Is an award flight taken for business tax-deductible?
By Cathleen McCarthy | Published: September 10, 2013
Dear Cashing In,
I read an article by Randy Petersen entitled "Using Frequent Flier Miles on a tax-deductible trip." In that article, he states that "business expense deductions are covered under IRS 162."
I took a business trip and used my frequent flier mileage to obtain the ticket (no upgrade involved). The IRS has asked me to produce case law or specific section of 162 that authorizes me to deduct fair market value of the ticket as a business-related expense. Can you or Mr. Petersen provide me with any case law or specific Revenue Ruling or specific IRS section that applies? -- Terry
In the article you refer to, written in May 2009 for CreditCards.com, Randy Petersen never says a taxpayer is allowed to deduct the fair market value of redeemed frequent flier miles. The way the Internal Revenue Service sees it, you did not pay anything for that ticket so there is no deductible expense. "There are no portions of Section 162 or case law that appear to justify that deduction," says CPA Paul Conway.
Had you paid for your ticket with cash, it would be a different story, and that's where Section 162 of the IRS Code comes in. It covers business expenses, including what items are deductible, required documentation, business nature of the expense and overall reasonableness of the expense.
So, for instance, it is intended to offer guidance on whether a trip that involved both business and pleasure could be considered a business expense. "An airline ticket to meet with a business client to inspect a property in another state prior to purchase would be a deductible item," says Conway. "Taking your family on the Gulfstream to supposedly look at properties near Disney for two hours, and then spending the rest of the week on Splash Mountain, probably won't pass muster."
Your confusion may have come from the fact that Petersen discussed fair market valuation of frequent flier miles -- but that valuation is only relevant in non-tax situations. (Editor's note: Petersen's piece has been updated to avoid confusion caused by discussion of fair market valuation. That section has been removed.)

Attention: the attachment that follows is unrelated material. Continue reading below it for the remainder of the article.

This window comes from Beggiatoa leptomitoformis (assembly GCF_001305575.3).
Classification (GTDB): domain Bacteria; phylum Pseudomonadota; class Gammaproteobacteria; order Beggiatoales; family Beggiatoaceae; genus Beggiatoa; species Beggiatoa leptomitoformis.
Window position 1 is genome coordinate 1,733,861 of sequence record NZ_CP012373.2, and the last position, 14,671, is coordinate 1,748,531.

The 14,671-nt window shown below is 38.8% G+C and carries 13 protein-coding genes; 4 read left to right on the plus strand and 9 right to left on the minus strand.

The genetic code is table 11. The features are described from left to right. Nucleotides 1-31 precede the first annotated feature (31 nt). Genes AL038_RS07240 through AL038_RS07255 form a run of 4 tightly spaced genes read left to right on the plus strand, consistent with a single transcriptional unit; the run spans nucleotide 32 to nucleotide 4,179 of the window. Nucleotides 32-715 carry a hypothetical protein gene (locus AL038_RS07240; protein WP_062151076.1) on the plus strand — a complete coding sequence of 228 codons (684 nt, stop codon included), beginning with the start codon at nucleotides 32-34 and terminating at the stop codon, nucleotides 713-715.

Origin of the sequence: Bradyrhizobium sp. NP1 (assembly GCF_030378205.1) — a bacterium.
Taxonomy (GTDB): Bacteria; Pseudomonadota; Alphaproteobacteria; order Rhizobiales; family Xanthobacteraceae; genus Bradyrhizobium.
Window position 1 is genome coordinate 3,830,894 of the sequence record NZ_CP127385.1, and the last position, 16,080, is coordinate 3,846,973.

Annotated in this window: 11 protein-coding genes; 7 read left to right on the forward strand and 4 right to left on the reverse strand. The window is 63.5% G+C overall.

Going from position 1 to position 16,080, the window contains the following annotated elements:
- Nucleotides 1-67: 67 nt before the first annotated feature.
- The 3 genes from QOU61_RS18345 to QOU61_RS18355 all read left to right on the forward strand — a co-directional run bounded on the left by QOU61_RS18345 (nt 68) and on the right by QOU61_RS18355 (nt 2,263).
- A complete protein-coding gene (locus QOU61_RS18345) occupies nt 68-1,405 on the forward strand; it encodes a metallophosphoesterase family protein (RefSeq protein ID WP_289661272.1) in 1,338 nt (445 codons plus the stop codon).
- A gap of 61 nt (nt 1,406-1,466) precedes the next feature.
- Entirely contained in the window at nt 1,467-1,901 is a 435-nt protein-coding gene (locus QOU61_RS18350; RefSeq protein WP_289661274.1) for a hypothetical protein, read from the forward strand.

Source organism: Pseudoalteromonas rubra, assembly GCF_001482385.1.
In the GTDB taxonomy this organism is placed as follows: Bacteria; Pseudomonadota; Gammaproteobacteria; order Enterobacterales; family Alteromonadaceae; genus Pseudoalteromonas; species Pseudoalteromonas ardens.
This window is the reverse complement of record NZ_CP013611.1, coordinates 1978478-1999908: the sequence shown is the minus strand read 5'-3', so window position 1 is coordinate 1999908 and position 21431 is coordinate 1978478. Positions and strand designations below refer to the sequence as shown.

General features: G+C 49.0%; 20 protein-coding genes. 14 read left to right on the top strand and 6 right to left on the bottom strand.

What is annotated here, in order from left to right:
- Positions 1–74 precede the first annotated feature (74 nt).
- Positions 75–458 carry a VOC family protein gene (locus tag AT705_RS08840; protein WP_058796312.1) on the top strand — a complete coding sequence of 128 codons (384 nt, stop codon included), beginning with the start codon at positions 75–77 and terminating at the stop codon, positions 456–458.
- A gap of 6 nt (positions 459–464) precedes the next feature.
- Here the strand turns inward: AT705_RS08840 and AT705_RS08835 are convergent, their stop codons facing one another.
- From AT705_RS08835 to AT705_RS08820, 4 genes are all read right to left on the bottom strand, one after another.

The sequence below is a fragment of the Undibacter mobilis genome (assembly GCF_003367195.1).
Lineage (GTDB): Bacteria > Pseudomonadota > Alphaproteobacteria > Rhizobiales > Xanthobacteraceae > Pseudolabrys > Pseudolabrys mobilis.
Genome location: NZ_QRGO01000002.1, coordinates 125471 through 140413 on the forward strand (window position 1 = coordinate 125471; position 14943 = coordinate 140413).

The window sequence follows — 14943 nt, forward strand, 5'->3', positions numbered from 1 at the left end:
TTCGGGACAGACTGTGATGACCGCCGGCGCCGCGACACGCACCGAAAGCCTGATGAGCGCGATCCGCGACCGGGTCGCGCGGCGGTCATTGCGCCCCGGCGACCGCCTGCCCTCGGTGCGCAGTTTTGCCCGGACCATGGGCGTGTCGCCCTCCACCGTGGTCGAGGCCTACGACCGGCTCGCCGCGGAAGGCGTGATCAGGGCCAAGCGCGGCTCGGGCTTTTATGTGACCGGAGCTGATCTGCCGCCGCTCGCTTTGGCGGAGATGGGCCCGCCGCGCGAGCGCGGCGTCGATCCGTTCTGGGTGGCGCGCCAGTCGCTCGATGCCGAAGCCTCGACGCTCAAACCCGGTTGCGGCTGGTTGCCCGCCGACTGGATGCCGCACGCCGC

The normal procedure for the IRS is to forbid a deduction unless you can produce documentation suggesting that the IRS will accept the item or has been ruled in favor of the taxpayer in court. If the taxpayer can't produce that information, the deduction will be refused.
"In an audit, you're guilty until proven innocent," says Conway. "If the IRS questions an expense, you are responsible for proving that the item is allowed under the code. It is the rare auditor who will offer you a specific path to back your position."
No specific cases have been argued relating to taking a fair market valuation for a deduction related to redeeming frequent flier or comparable programs. "The only information related to frequent flier programs relate to the non-inclusion as income when they are earned and/or redeemed," Conway says.
Petersen compared the redemption of miles to using a coupon on a purchase: Only the final sale amount is deductible. In fact, any redemption of rewards to offset the cost of a business deduction results in the loss of the deduction to the extent that the reward pays for the expense. So a cash-back reward that is redeemed to help pay for a business expense would reduce the deduction.
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